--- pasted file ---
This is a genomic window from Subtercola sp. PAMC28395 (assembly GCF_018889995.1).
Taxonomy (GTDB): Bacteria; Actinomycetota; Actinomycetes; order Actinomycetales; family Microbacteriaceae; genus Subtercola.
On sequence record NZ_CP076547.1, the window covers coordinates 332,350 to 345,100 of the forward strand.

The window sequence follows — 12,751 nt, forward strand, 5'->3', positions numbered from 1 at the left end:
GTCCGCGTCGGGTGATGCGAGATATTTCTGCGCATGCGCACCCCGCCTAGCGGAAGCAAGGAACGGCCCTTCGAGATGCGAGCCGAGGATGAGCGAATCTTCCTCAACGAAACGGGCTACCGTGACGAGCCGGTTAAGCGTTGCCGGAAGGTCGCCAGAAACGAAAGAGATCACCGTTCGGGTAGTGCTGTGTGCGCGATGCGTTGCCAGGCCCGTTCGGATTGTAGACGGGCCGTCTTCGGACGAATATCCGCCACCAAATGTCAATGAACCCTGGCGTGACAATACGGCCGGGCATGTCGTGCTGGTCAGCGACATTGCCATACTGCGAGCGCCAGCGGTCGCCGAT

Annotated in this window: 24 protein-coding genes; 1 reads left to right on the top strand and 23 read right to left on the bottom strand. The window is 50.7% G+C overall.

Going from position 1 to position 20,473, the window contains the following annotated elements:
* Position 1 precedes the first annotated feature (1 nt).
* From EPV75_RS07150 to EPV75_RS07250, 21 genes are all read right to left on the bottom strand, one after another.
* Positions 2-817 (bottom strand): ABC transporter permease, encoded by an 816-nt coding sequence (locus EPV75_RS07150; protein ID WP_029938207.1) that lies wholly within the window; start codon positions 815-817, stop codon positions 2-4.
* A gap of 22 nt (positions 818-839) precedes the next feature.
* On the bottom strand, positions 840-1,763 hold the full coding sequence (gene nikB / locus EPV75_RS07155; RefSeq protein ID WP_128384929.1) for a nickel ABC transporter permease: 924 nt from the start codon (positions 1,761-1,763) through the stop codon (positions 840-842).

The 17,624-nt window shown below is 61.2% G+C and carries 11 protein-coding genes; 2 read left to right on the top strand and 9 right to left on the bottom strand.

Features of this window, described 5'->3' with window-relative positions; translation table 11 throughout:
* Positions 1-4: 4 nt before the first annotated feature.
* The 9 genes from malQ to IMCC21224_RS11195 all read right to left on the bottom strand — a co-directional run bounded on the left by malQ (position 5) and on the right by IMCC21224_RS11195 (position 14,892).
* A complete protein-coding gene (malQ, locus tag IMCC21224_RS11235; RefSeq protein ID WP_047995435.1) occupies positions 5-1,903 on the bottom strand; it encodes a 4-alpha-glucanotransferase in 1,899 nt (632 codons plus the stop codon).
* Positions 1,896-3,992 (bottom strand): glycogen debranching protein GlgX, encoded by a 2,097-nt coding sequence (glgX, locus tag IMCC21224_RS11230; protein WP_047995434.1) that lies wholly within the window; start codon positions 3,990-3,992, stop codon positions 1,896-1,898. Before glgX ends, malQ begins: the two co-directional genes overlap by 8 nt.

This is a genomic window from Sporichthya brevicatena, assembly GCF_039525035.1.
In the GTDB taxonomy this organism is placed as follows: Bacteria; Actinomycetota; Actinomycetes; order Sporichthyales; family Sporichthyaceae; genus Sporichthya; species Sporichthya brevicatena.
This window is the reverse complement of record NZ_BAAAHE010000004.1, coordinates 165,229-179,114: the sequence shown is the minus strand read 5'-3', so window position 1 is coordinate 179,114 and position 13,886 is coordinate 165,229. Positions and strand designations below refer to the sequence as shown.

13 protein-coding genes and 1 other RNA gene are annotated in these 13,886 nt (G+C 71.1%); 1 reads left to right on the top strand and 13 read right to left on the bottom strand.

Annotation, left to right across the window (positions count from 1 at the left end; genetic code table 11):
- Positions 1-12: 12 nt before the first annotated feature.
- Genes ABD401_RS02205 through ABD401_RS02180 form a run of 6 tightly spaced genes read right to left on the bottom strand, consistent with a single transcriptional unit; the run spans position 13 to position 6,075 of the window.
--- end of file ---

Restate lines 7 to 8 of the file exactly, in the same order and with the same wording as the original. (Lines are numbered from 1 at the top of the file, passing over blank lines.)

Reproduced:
Going from position 1 to position 20,473, the window contains the following annotated elements:
* Position 1 precedes the first annotated feature (1 nt).